The atmosphere below 5 miles is also viewed as a propagating medium for a portion of the above-ground circuit, and, being an insulating medium, electrostatic induction would be involved rather than true electrical conduction. Tesla felt that with a sufficiently high electrical potential on the elevated terminal the practical limitation imposed upon its height could be overcome. He anticipated that a highly energetic transmitter, as was intended at Wardenclyffe, would charge the elevated terminal to the point where the atmosphere around and above the facility would break down and become ionized, leading to a flow of true conduction currents between the two terminals by a path up to and through the troposphere, and back down to the other facility. The ionization of the atmosphere directly above the elevated terminals would be facilitated by the use of an ionizing beam of ultraviolet radiation to form what might be called a high-voltage plasma transmission line. [ed. see maxwellian waves and waves in plasmas] Powered by an industrial alternator, a generator facility's tower was intended to inject large amounts of energy into a natural Earth circuit, using the Earth-Ionosphere network as the transmission circuit.

In various writings, Tesla explained that the Earth itself behaves as a resonant LC circuit when it is electrically excited at certain frequencies. At Wardenclyffe he operated at frequencies ranging from 1,000 Hz to 100 kHz. Tesla found the frequency range up to 30 – 35 kHz, “to be most economical.? Excitation of earth resonance at or near a fundamental frequency (about 7.5 to 7.9 Hz), might suggest the utilization of what is now known as a Schumann resonance mode. The entire earth can be electrically resonated with a single type-two source, so an earth-resonance based system would require, at a minimum, that only one generating facility be constructed. Alternatively, two distantly spaced type-one generating facilities could be constructed. Such a system would not be so dependent upon the excitation of an earth-resonance mode. In either case a surface or ground wave, similar to the Zenneck wave would be utilized. Artificially induced earth currents would be utilized. According to Tesla, the planet's large cross-sectional area provides a low resistance path for the flow of earth currents. The greatest losses are apt to occur at the points where the transmitting / receiving plants and dedicated receiving stations are connected with the ground. This is why Tesla stated,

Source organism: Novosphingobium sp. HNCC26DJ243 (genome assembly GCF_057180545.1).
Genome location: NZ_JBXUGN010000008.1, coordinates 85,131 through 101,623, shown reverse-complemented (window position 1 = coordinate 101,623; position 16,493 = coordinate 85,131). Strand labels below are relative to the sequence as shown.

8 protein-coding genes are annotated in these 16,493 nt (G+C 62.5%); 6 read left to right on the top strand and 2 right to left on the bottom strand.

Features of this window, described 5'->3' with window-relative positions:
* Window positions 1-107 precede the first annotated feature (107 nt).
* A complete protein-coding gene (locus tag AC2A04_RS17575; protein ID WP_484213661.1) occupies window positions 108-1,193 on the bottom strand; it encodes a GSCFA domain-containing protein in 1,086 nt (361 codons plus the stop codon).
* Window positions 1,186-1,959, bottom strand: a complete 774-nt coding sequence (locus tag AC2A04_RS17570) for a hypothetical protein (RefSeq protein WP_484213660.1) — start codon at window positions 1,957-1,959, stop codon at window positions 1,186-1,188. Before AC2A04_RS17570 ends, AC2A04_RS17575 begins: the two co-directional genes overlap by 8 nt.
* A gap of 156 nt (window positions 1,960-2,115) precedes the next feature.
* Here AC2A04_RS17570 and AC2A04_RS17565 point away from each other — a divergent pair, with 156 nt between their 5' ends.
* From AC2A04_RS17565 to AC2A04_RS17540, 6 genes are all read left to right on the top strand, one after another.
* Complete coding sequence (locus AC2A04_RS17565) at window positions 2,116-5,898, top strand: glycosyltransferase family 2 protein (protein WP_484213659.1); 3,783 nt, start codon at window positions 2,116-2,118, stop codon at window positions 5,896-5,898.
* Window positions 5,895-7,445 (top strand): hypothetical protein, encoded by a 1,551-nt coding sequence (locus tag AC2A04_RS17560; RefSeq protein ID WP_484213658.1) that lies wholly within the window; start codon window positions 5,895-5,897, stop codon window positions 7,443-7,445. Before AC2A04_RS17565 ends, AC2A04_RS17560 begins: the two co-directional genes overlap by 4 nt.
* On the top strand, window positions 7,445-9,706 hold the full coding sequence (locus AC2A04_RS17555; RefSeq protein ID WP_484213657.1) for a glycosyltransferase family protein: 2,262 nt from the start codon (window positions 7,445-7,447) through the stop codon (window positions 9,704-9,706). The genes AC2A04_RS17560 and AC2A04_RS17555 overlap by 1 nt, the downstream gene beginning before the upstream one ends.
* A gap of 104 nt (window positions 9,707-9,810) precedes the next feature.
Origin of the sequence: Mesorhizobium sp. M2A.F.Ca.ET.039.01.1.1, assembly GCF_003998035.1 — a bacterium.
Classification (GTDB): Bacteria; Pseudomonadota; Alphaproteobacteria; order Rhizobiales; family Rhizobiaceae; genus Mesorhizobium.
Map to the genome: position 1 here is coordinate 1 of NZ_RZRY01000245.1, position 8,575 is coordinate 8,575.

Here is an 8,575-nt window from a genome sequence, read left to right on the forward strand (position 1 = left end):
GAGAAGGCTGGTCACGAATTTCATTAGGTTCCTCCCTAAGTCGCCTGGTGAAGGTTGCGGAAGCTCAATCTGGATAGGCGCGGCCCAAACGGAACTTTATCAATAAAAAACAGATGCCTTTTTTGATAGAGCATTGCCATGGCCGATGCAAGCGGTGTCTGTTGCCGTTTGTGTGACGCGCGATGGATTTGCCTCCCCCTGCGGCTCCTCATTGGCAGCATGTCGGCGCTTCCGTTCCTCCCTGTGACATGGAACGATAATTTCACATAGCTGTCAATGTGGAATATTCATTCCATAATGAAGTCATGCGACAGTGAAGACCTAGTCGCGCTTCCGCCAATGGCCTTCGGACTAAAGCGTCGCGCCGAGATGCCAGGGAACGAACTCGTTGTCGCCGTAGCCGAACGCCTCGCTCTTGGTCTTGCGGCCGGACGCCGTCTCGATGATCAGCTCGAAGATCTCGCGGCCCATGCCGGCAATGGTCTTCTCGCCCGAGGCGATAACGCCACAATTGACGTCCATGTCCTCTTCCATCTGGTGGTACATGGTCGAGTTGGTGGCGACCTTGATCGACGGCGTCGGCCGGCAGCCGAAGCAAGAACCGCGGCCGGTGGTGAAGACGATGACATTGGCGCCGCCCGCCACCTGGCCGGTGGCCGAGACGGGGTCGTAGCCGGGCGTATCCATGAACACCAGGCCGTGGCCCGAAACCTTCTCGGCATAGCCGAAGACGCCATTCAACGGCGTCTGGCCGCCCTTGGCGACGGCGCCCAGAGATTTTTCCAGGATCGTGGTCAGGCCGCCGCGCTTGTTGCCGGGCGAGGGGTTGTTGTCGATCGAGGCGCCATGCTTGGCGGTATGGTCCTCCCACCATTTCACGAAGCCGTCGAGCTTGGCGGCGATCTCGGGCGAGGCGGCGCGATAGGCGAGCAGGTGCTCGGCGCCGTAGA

"You see the underground work is one of the most expensive parts of the tower. In this system that I have invented it is necessary for the machine to get a grip of the earth, otherwise it cannot shake the earth. It has to have a grip on the earth so that the whole of this globe can quiver, and to do that it is necessary to carry out a very expensive construction." [16]

To close the circuit a second path would be established between the two type-one plants' elevated high-voltage terminals through the rarified atmospheric strata above five miles. The connection would be made by some combination of electrostatic induction and electrical conduction through plasma. While a number of his wireless patents, including "Apparatus for transmitting electrical energy", U.S. Patent No. 1,119,732, Dec. 1, 1914, describe a system which uses the plasma-conduction scheme, his "Art of transmitting electrical energy through the natural mediums", U.S. Patent No. 787,412, Apr. 18, 1905 and some of his Wardenclyffe design notes from 1901 show that he also had a plan to electrostatically induce oscillations in the potential associated with Earth's self-capacitance by rapidly transferring large amounts of electrical charge between the large topload capacitance and the self-capacitance of the whole Earth. The type-two transmitter is especially designed for this purpose. Tesla wrote,

The specific plan of producing the stationary waves, here-in described, might be departed from. For example, the circuit which impresses the powerful oscillations upon the earth might be connected to the latter at two points. [17]